Living annuities are very useful products, but their success is determined by how well the assets perform and the size of the relative annual withdrawals. As is the case with RAs, once funds are invested into a living annuity, the capital cannot be withdrawn. We offer alternative strategies to assist those emigrating or living abroad in gaining access to these types of funds.

Life annuities

Like living annuities, life annuities are post-retirement vehicles. There is, however, a key difference. Where life annuities are concerned, the amassed capital at retirement is used to purchase or buy an income from a life underwriter or insurance provider.

Life annuities are effectively a guaranteed future income stream and cannot be withdrawn. Hence, only future income received from the insurer can be taken out of South Africa as and when received.

19. What is the “expat tax”?

It’s not uncommon for people today to have a primary residence in one country but work and earn income in at least one other country. It was unfair to expect individuals to pay tax in both their country of residence and the country where they earned the income. To relieve the burden of paying double tax, Section 10(1) (o) (ii) of the Income Tax Act provided a tax exemption to South African expats on their foreign income.

The country in which the income was earned has the right to charge tax. The catch, however, is that you need to be outside South Africa for more than 183 days, and at least 60 of those days must be consecutive in any 12-month period. If you met these conditions you were effectively exempt from paying tax on your income in South Africa.

The country in which the income was earned has the right to charge tax. The catch, however, is that you need to be outside South Africa for more than 183 days, and at least 60 of those days must be consecutive in any 12-month period. If you met these conditions you were effectively exempt from paying tax on your income in South Africa.

From March 2020, SARS will remove this exemption as a result of some individuals using this clause to avoid paying tax in any jurisdiction.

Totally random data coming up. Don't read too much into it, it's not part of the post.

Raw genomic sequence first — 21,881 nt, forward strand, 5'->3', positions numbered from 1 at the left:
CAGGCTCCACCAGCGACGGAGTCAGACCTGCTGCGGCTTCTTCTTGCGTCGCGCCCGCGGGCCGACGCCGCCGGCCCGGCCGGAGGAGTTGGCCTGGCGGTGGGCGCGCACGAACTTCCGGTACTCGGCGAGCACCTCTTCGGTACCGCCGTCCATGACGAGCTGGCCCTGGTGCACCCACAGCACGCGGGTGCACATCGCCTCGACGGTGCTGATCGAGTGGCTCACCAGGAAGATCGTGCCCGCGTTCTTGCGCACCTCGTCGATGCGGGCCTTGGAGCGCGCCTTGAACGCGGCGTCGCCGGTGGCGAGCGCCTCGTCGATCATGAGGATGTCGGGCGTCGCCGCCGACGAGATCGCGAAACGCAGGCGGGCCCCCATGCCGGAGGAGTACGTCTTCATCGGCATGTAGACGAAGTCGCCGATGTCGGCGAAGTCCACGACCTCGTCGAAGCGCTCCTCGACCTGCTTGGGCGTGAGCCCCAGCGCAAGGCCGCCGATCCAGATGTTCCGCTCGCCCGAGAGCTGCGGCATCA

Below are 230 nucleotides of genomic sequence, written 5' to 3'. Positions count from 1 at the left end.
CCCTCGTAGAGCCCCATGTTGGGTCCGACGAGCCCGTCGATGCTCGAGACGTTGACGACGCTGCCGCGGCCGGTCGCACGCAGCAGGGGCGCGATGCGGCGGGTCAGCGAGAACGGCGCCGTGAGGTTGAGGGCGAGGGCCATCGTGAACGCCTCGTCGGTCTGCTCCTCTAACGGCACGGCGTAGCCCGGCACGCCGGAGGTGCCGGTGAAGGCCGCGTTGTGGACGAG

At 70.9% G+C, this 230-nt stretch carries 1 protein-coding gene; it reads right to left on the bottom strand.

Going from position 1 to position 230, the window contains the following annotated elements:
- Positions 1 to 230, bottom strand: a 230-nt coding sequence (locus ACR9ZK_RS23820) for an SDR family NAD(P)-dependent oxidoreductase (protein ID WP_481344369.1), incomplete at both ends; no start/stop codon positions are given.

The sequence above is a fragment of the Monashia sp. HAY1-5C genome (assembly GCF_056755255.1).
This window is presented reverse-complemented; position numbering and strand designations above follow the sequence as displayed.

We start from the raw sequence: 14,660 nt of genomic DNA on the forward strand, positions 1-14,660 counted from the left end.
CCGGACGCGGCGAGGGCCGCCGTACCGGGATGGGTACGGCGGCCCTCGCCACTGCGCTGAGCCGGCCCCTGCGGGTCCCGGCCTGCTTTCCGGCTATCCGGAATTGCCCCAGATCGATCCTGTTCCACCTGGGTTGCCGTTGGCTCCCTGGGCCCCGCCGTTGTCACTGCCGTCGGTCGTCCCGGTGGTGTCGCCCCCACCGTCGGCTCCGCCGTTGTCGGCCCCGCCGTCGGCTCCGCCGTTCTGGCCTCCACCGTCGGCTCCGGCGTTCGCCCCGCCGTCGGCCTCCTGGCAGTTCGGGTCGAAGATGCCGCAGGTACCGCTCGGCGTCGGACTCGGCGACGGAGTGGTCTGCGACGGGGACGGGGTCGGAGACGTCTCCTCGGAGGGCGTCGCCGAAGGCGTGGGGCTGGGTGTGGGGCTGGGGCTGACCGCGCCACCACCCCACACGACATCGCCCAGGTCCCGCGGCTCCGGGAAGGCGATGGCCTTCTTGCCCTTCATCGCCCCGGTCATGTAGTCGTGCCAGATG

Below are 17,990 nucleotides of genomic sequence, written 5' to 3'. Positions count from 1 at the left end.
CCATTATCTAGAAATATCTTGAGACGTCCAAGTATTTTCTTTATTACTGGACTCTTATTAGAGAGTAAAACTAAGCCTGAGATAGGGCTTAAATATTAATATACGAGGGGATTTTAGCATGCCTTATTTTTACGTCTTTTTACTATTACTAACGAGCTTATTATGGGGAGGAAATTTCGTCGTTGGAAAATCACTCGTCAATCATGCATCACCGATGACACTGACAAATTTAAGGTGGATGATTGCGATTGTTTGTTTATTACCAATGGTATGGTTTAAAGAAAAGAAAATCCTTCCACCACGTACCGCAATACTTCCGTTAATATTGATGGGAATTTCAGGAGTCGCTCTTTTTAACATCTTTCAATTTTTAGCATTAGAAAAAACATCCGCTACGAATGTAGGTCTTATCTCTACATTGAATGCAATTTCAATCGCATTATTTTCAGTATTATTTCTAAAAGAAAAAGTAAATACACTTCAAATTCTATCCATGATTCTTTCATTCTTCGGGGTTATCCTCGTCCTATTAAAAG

20. Why are South African expats worried about the new Income Tax Act?

South African expats outside of the country for more than 183 days in total received a tax exemption on their foreign income.

From 1 March 2020, a new law will come into effect and this exemption will be removed. As a South African tax resident abroad you will be required to pay tax of up to 45% of your foreign income that exceeds the R1 million threshold.

21. Is financial emigration enough to prove I have given up my tax residency in South Africa?

Financial emigration is not enough to prove you have given up your tax residency, and financial emigration alone will not exempt you from being subject to the Income Tax Act. Tax residency status is separate from one’s exchange control status.


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Please do not act in reliance on information published or advised without consulting a suitably qualified independent legal or other professional adviser of your own choosing. Sable International will not be liable for any direct, indirect or consequential loss or damage suffered by any person as a result of their use or reliance on any of the advice provided by any one, or all, of the professional advisers identified by Sable International.